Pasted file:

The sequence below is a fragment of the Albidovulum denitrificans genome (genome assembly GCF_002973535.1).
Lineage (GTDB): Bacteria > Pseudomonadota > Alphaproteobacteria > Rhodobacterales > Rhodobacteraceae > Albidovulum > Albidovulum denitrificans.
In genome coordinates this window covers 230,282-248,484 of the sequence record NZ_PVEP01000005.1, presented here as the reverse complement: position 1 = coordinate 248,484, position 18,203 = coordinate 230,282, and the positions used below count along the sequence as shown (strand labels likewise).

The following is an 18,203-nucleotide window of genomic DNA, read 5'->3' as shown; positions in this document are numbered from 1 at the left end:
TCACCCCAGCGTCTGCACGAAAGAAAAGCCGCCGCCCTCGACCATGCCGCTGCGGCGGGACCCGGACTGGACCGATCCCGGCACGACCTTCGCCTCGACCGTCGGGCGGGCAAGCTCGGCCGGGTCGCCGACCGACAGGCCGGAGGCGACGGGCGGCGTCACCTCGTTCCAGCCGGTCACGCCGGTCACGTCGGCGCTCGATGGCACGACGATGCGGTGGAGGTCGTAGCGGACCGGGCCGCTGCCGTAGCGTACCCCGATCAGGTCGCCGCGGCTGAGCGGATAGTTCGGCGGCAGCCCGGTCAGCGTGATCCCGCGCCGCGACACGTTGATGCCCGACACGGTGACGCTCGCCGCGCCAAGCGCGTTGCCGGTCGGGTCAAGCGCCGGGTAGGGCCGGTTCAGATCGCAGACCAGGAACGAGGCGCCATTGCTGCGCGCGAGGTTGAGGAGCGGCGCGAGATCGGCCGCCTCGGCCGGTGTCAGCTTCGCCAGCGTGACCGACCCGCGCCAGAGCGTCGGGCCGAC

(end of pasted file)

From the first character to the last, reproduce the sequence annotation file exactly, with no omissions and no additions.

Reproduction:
The sequence below is a fragment of the Albidovulum denitrificans genome (genome assembly GCF_002973535.1).
Lineage (GTDB): Bacteria > Pseudomonadota > Alphaproteobacteria > Rhodobacterales > Rhodobacteraceae > Albidovulum > Albidovulum denitrificans.
In genome coordinates this window covers 230,282-248,484 of the sequence record NZ_PVEP01000005.1, presented here as the reverse complement: position 1 = coordinate 248,484, position 18,203 = coordinate 230,282, and the positions used below count along the sequence as shown (strand labels likewise).

The following is an 18,203-nucleotide window of genomic DNA, read 5'->3' as shown; positions in this document are numbered from 1 at the left end:
TCACCCCAGCGTCTGCACGAAAGAAAAGCCGCCGCCCTCGACCATGCCGCTGCGGCGGGACCCGGACTGGACCGATCCCGGCACGACCTTCGCCTCGACCGTCGGGCGGGCAAGCTCGGCCGGGTCGCCGACCGACAGGCCGGAGGCGACGGGCGGCGTCACCTCGTTCCAGCCGGTCACGCCGGTCACGTCGGCGCTCGATGGCACGACGATGCGGTGGAGGTCGTAGCGGACCGGGCCGCTGCCGTAGCGTACCCCGATCAGGTCGCCGCGGCTGAGCGGATAGTTCGGCGGCAGCCCGGTCAGCGTGATCCCGCGCCGCGACACGTTGATGCCCGACACGGTGACGCTCGCCGCGCCAAGCGCGTTGCCGGTCGGGTCAAGCGCCGGGTAGGGCCGGTTCAGATCGCAGACCAGGAACGAGGCGCCATTGCTGCGCGCGAGGTTGAGGAGCGGCGCGAGATCGGCCGCCTCGGCCGGTGTCAGCTTCGCCAGCGTGACCGACCCGCGCCAGAGCGTCGGGCCGAC